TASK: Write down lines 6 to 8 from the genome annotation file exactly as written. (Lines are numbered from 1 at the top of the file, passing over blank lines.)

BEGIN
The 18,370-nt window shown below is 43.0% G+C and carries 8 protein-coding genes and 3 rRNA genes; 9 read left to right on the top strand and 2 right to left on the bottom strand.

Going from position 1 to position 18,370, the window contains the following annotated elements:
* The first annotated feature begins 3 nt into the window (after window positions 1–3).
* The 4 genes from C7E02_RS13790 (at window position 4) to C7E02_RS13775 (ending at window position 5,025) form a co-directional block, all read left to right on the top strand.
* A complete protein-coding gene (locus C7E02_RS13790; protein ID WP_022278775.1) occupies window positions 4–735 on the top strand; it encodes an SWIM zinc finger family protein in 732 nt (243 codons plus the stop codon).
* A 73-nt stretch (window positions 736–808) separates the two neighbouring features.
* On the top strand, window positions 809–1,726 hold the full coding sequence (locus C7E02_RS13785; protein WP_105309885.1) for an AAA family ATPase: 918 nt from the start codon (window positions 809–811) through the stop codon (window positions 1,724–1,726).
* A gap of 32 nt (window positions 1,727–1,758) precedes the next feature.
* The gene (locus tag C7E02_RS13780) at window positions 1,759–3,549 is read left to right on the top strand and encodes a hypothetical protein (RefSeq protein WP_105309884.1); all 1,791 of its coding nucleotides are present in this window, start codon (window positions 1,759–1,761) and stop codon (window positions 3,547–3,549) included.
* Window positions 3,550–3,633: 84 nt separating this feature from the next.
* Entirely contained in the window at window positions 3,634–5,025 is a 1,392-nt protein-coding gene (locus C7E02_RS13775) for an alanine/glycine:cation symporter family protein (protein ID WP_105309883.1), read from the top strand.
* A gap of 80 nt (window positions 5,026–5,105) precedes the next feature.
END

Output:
* A 73-nt stretch (window positions 736–808) separates the two neighbouring features.
* On the top strand, window positions 809–1,726 hold the full coding sequence (locus C7E02_RS13785; protein WP_105309885.1) for an AAA family ATPase: 918 nt from the start codon (window positions 809–811) through the stop codon (window positions 1,724–1,726).
* A gap of 32 nt (window positions 1,727–1,758) precedes the next feature.